Journal article

TOPO-OZ: Insights into the various modes of intraplate deformation in the Australian continent

Mike Sandiford, Mark Quigley

TECTONOPHYSICS | ELSEVIER | Published : 2009

Abstract

As the fastest, lowest, flattest and amongst the most arid of continents, Australia preserves a unique geomorphic record of intraplate tectonic activity, evidencing at least three distinct modes of surface deformation since its rapid northward drift commenced around 43 million years ago. At long wavelengths (several 1000s km) systematic variations in the extent of Neogene marine inundation imply the continent has tilted north-down, southwest-up. At intermediate-wavelengths (several 100s km) several undulations of ~ 100-200 m amplitude have developed on the 1-10 myr timescale. At still shorter wavelengths (several 10s km), fault related motion has produced local relief at rates of up to ~ 100..

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Grants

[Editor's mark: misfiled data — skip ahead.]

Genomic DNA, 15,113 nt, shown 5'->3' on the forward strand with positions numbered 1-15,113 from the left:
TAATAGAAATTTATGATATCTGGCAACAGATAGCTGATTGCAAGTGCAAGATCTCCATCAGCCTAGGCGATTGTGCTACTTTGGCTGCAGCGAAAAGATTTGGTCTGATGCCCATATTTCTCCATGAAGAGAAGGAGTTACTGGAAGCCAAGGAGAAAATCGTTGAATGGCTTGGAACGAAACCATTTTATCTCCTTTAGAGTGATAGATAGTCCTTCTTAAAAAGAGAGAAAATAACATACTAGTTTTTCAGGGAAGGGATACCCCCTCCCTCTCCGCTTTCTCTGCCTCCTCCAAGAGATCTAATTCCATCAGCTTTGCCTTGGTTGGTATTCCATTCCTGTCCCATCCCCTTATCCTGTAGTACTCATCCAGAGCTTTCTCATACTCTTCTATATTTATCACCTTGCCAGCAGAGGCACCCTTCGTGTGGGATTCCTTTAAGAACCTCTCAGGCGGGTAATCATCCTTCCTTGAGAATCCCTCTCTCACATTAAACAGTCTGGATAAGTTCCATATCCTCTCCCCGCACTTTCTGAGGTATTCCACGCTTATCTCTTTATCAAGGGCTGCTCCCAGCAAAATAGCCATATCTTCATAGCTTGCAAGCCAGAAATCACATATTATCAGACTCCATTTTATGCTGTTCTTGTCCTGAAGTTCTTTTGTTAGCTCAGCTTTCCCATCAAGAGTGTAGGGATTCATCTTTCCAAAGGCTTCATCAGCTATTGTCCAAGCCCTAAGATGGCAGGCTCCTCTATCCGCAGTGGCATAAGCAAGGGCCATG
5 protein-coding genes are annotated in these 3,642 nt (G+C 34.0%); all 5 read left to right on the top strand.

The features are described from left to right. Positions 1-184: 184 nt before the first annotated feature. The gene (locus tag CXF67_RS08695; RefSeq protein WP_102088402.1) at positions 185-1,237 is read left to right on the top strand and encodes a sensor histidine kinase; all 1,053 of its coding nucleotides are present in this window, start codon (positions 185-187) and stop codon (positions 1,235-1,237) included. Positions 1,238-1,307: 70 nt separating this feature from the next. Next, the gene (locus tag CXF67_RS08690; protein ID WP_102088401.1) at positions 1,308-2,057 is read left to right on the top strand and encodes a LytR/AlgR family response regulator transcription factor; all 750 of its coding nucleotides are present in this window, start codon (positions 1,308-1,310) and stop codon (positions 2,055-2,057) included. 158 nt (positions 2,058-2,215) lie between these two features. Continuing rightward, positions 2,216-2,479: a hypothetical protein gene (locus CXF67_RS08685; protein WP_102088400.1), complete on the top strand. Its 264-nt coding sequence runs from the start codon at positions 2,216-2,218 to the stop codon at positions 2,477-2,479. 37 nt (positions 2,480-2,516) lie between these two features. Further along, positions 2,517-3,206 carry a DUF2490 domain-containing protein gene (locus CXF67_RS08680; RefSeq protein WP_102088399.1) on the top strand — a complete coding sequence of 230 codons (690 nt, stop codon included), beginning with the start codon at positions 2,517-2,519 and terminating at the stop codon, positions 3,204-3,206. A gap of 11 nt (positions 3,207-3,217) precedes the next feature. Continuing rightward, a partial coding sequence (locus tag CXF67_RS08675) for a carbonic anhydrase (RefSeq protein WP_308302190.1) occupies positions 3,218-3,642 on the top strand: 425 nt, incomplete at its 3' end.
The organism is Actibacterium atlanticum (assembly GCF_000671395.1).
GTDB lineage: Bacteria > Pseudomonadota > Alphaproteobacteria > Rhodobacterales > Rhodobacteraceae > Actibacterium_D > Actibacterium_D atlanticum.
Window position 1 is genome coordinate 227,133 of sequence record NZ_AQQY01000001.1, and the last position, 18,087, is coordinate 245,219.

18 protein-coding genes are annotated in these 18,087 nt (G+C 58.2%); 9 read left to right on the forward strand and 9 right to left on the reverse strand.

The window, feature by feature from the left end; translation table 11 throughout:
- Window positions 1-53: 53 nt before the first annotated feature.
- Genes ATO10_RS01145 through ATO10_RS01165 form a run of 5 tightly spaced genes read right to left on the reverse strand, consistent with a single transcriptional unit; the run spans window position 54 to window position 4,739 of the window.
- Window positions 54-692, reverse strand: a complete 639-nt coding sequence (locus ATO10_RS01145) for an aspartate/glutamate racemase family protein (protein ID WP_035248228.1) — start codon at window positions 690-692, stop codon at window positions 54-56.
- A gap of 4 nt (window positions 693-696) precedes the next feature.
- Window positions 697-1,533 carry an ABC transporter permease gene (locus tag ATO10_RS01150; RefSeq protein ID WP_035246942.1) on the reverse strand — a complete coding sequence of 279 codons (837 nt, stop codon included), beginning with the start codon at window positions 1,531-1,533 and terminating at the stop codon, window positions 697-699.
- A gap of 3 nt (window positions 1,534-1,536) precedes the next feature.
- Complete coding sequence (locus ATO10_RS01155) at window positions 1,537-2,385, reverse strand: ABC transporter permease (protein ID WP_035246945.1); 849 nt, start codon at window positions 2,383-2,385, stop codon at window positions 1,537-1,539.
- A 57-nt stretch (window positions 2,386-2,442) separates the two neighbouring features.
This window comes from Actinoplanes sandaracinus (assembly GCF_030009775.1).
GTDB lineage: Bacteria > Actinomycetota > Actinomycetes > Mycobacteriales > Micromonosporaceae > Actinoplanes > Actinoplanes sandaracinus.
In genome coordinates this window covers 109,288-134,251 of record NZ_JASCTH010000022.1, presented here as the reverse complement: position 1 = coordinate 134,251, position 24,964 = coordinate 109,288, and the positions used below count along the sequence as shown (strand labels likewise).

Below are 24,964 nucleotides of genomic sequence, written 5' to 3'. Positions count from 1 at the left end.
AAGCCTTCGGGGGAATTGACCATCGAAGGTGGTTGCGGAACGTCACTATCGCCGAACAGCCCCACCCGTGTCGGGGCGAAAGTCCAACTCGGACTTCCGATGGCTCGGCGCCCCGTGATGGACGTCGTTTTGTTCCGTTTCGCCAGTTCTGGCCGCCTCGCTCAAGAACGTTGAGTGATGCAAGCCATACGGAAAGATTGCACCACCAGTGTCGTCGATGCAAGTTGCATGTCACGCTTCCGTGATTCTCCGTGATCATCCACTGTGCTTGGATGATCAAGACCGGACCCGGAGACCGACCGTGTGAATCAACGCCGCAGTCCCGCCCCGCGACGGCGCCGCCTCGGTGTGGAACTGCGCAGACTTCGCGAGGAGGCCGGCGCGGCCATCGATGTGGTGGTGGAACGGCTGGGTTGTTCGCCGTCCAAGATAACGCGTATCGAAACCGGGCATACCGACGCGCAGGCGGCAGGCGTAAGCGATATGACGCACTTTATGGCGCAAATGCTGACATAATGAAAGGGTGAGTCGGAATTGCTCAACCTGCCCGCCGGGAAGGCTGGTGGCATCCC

Awarded by ARC


Funding Acknowledgements

Our ideas on the evolution of the Australian topographic field and its relation to the Indo-Australian plate have benefited from discussions with numerous people over the years including Jim Bowler, jean Braun, Dan Cark, David Coblentz, David Egholm, Andrew Gleadow, Mike Gurnis, Richard Hillis, Barry Kohn, Dietmar Mueller, Paolo Vasconcelas and Malcolm Wallace. The manuscript has been improved by comments from David Coblentz, Sierd Cloetingh and two anonymous reviewers. This research was supported by ARC grant DP055613.